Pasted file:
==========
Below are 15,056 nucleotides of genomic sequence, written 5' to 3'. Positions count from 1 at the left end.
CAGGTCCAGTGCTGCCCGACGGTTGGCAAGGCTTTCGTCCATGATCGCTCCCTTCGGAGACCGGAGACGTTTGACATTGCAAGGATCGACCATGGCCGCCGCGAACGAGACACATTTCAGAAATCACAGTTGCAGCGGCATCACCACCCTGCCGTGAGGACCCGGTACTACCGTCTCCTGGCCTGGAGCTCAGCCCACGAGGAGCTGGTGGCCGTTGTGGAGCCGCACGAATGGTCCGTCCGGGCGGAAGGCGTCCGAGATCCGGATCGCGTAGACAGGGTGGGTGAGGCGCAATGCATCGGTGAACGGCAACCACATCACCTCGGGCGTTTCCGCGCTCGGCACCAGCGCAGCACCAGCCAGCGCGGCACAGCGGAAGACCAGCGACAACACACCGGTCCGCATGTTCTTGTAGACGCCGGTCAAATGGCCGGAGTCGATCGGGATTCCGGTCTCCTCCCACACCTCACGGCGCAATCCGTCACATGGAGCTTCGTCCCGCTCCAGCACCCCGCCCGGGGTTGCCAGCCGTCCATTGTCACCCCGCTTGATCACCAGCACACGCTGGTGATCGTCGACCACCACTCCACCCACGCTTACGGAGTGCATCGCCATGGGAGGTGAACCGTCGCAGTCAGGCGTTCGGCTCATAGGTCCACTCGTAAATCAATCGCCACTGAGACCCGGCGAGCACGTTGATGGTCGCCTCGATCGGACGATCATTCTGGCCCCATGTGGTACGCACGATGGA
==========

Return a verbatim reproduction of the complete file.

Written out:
Below are 15,056 nucleotides of genomic sequence, written 5' to 3'. Positions count from 1 at the left end.
CAGGTCCAGTGCTGCCCGACGGTTGGCAAGGCTTTCGTCCATGATCGCTCCCTTCGGAGACCGGAGACGTTTGACATTGCAAGGATCGACCATGGCCGCCGCGAACGAGACACATTTCAGAAATCACAGTTGCAGCGGCATCACCACCCTGCCGTGAGGACCCGGTACTACCGTCTCCTGGCCTGGAGCTCAGCCCACGAGGAGCTGGTGGCCGTTGTGGAGCCGCACGAATGGTCCGTCCGGGCGGAAGGCGTCCGAGATCCGGATCGCGTAGACAGGGTGGGTGAGGCGCAATGCATCGGTGAACGGCAACCACATCACCTCGGGCGTTTCCGCGCTCGGCACCAGCGCAGCACCAGCCAGCGCGGCACAGCGGAAGACCAGCGACAACACACCGGTCCGCATGTTCTTGTAGACGCCGGTCAAATGGCCGGAGTCGATCGGGATTCCGGTCTCCTCCCACACCTCACGGCGCAATCCGTCACATGGAGCTTCGTCCCGCTCCAGCACCCCGCCCGGGGTTGCCAGCCGTCCATTGTCACCCCGCTTGATCACCAGCACACGCTGGTGATCGTCGACCACCACTCCACCCACGCTTACGGAGTGCATCGCCATGGGAGGTGAACCGTCGCAGTCAGGCGTTCGGCTCATAGGTCCACTCGTAAATCAATCGCCACTGAGACCCGGCGAGCACGTTGATGGTCGCCTCGATCGGACGATCATTCTGGCCCCATGTGGTACGCACGATGGA